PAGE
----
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Vol. 6, No. 12 | Take That, Take That*****
I remember when I was opening Studio No. 7 (the first time, pre fire), one of my liquor sales reps, with tears in her eyes, said how good it was to see someone like me opening a space. I was the only account that she had where a black woman was at the helm. This wasn’t that surprising. Her company only carried small craft brands. What I didn't realize at the time was how rare she was and that in all of my years in the industry she would be the only woman of color that I saw on the sales side.
I thought about this after a day of tasting spirits with liquor reps. They were all great, but it reminded me of the lack of diversity in the industry. There are tons of issues, but I think a big part of it is that so many people don't know that careers in beverage exist. Before I opened a restaurant, at no point did I understand the opportunities that were available in the liquor industry.
I think it's because we've long been taught that success has to be one thing. As recently as three years ago my mom told me that it’s a shame that I wasn’t a lawyer— that someone as smart as me should be doing something with it. To be clear my mom is a great person. It’s just that she’s an immigrant that was taught that success means being a laywer or a doctor. She also doesn’t understand what I do at all. And for a very long time, I didn’t either.
Years ago I was having an existential crisis. I was getting ready to finally open the space, but was still trying to figure out who I was. I happened to be having this breakdown with one of my friends who worked in HR at one of the largest ad agencies in the country. As I bemoaned to her that I didn't know what I was. She said oh, you're a creative. Wait a minute. What? I knew that I was creative, but until that moment I had no idea that it could be a noun*. She explained that Weiden had a whole department of people like me. They had functional titles like copywriter or art director, but they were just called creatives and that’s exactly where I’d be.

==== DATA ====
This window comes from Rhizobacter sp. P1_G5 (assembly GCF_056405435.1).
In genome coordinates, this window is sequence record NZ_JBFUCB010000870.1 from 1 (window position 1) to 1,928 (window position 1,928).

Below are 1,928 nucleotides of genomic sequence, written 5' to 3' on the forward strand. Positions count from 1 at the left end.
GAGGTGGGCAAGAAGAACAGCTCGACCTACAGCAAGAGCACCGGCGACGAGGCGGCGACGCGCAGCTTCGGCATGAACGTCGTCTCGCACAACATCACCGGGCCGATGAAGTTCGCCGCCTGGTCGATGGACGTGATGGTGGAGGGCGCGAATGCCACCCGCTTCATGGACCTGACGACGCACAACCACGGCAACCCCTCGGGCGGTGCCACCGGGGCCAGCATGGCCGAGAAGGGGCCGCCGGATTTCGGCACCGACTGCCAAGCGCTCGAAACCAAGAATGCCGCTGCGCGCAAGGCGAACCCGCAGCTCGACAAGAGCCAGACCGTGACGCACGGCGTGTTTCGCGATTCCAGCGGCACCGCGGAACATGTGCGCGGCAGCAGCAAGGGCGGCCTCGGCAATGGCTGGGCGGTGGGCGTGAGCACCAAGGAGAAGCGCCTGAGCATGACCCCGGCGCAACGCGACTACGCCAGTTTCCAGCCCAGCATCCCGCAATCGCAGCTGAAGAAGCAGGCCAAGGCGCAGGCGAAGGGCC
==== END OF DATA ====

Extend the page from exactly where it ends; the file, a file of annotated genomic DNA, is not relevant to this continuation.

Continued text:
My mind exploded. After reading a bunch of things about ad agencies online, I went on LinkedIn and reached out to creative directors in the area. Only one responded to me— Jo, a black British woman that was a badass executive creative director, a unicorn in another industry that is lacking in diversity**. We met at the W downtown for cocktails and as I explained my plight she said oh you're definitely a creative. We went on to have many more of these meet-ups. She’d give me mock assignments each week that thrilled me. The way she ripped apart my ideas and challenged me to defend them was a priceless education. She thought I should go to a portfolio school and pursue advertising. I thought about it, but with a restaurant opening months away, I wouldn’t have the time.
However, I look back at these moments and I know that my life unfolded and continues to unfold exactly how it should. This was supposed to be my journey. I'm just grateful that I followed the little voice within me that told me to move this way or explore that. I was meant to go to journalism school. I was meant to open a restaurant***. I was meant to meet Jo. All of these things led me to where I am now.
Anyway, I said all this to say…your heart is already leading you to the answer. The journey is never wrong. Define success your way. Don’t allow anyone to place limitations on you. Follow the money****. Explore niche industries. Creative is a title.
* Spell check continues to tell me that “a creative” isn’t correct English.
** To this day, every time I see creatives in Atlanta my heart breaks a little because I know that no one told them that they should or could be in advertising. And they’re needed there.
*** Nothing delights me the way food and beverage does. It's how I know I'm on the right track.
**** Don’t chase money, but understand where it's being made…so that you can make money.
***** I don’t know how I ended up with this as the title of this week’s newsletter.